Soil quality: indicators, assessment & management

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Soil quality indicators: integrated soil quality assessment

Soil quality is the capacity of soil to perform multiple functions. This capacity can be threatened by intensive agricultural practices. Soil quality can be measured through the use of parameters which are sensitive to management and related to soil functions. For a proper and complete assessment of soil quality, physical, chemical and biological parameters all need to be measured.

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Earthworms indicate healthy soils

Intensive agriculture puts soil under pressure, causes earthworm numbers to decrease, reducing soil structure and increasing erosion risk. Alternative agricultural practices such as reduced tillage, organic agriculture and crop rotation can favour earthworms and maintain soil functions.

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Labile carbon: a sensitive soil quality indicator

Labile carbon is a fraction of total carbon closely connected with soil organisms. It has been positively linked with multiple soil functions and is increased by sustainable agricultural management practices such as reduced tillage and organic matter additions. This makes labile carbon a very useful and practical soil quality indicator.

Sustainable land management practices

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Sustainable farming practices to mitigate soil threats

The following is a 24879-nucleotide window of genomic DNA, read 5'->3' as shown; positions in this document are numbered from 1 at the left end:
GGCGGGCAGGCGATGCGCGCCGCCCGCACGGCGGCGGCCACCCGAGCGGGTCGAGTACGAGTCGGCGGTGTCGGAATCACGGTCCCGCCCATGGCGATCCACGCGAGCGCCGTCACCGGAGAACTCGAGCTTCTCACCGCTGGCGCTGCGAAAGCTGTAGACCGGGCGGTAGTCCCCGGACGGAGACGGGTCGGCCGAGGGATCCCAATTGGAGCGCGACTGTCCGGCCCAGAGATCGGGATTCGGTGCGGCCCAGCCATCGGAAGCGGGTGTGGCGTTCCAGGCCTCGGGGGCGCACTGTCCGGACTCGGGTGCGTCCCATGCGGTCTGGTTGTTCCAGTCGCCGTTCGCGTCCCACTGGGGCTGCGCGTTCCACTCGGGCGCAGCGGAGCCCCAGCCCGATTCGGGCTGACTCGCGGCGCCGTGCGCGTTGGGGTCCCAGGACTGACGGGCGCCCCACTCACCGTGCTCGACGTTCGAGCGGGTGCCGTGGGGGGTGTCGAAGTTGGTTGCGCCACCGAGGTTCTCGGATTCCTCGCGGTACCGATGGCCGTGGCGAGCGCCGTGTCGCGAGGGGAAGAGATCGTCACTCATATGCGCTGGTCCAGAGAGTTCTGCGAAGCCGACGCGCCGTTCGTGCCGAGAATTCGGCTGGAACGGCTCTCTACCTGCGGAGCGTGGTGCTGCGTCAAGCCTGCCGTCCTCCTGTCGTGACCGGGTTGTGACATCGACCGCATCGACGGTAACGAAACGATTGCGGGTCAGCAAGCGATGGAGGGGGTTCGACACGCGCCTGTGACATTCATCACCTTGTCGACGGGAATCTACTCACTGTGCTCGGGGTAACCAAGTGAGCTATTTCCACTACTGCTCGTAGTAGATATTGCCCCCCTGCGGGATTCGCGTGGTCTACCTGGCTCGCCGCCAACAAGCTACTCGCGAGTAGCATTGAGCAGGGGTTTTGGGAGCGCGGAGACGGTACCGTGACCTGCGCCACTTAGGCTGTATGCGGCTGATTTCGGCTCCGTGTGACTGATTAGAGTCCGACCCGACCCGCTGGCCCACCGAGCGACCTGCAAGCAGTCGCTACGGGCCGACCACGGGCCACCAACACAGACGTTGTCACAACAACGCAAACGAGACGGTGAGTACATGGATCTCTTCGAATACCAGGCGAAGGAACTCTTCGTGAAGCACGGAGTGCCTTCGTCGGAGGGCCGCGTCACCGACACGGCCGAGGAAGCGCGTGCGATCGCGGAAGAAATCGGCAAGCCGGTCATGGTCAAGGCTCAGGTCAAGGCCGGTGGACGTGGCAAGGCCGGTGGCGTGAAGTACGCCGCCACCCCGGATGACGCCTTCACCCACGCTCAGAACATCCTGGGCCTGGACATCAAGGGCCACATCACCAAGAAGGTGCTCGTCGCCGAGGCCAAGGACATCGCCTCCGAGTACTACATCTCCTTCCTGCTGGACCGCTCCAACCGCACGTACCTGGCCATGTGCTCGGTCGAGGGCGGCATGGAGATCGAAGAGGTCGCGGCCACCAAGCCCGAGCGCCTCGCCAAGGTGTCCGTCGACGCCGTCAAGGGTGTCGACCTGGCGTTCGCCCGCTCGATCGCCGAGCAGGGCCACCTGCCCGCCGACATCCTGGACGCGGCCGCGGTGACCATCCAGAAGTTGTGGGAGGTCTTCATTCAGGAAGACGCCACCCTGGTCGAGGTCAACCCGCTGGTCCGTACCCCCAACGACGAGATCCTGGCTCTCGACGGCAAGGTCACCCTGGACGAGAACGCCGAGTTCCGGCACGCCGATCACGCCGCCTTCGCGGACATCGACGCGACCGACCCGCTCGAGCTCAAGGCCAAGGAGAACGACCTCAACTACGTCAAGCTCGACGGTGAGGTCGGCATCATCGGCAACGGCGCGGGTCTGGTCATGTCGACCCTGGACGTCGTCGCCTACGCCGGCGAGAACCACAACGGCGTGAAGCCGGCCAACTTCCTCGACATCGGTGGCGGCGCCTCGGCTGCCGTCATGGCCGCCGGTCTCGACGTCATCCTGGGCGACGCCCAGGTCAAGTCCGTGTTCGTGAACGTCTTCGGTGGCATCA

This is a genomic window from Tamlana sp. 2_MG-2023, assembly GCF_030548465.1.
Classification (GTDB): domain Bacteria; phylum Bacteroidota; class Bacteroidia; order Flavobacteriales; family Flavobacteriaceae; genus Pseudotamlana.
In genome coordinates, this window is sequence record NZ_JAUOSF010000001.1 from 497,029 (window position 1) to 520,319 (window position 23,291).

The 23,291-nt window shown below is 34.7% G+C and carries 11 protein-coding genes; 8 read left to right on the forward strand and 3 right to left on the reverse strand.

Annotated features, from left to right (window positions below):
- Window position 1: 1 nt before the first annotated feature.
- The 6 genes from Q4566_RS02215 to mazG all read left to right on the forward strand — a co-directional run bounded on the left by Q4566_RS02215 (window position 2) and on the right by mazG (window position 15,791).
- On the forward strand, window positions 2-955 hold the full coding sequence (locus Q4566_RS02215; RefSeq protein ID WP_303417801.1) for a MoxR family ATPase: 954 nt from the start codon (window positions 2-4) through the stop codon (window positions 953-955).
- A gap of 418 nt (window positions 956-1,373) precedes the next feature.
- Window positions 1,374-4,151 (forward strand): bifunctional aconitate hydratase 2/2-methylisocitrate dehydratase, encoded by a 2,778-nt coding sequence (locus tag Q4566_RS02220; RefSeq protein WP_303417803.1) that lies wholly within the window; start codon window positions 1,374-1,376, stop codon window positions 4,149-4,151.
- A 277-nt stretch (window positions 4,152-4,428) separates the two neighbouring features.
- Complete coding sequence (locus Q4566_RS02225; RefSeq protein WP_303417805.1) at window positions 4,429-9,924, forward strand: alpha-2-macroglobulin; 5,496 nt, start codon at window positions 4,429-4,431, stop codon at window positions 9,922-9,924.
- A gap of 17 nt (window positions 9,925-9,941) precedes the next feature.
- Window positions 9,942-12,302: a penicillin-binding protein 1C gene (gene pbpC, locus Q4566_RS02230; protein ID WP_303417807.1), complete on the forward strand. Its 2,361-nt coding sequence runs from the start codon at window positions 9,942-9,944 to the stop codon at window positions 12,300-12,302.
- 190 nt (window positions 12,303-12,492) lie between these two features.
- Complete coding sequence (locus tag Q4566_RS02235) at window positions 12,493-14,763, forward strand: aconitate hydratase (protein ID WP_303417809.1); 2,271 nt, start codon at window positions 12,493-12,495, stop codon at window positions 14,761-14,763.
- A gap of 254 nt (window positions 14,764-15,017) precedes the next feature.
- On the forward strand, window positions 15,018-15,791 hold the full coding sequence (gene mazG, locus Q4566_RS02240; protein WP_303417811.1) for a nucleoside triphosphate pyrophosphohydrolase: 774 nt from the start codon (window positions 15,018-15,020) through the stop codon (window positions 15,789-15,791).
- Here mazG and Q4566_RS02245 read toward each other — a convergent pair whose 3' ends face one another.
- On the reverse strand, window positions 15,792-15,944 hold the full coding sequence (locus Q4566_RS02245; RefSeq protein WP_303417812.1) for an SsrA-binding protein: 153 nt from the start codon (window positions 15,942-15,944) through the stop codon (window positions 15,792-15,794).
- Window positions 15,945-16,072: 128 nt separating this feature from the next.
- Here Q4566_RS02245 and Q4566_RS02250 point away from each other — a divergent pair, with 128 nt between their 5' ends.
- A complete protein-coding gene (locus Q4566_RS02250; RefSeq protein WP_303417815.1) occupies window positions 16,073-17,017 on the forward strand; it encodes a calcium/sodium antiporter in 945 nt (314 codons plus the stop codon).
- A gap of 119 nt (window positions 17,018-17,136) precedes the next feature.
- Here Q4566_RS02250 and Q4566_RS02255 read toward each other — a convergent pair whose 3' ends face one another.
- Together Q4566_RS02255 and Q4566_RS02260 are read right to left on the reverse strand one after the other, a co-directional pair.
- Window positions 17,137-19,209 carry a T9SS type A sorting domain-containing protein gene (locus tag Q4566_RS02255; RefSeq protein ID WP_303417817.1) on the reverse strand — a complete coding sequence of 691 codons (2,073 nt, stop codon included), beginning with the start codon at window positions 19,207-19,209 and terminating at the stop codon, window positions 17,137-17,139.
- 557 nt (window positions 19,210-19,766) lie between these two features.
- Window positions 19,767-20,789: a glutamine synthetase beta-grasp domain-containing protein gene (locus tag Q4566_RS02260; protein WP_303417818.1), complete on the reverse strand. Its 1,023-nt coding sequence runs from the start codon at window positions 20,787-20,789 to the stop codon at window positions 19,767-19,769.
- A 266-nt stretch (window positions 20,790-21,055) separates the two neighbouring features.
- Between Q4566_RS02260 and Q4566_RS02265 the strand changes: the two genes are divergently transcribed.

Soil erosion, organic matter decline and biodiversity loss can all result from intensive agricultural practices. Most ecosystem services are soil mediated and can only be satisfactorily provided by healthy soils. Sustainable farming practices mimic natural soil conditions through minimal disturbance, permanent cover and plant diversity.

Infographics relating to the iSQAPER study sites

Study site 1: De Peel, Netherlands

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Focus points for sustainable soil management in the Netherlands

The De Peel study site provides examples of focus points for sustainable soil management including prevention of nutrient leaching, subsoil compaction addition of organic matter and crop rotation.
NL version

Study site 4: Southeast Spain

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Prácticas agrícolas sostenibles del Sureste Español (Sustainable agricultural practices from southeast Spain) 

Mulching, crop rotation, application of compost, reduced tillage, organic agriculture and maintaining a vegetation cover are illustrated and described (in Spanish)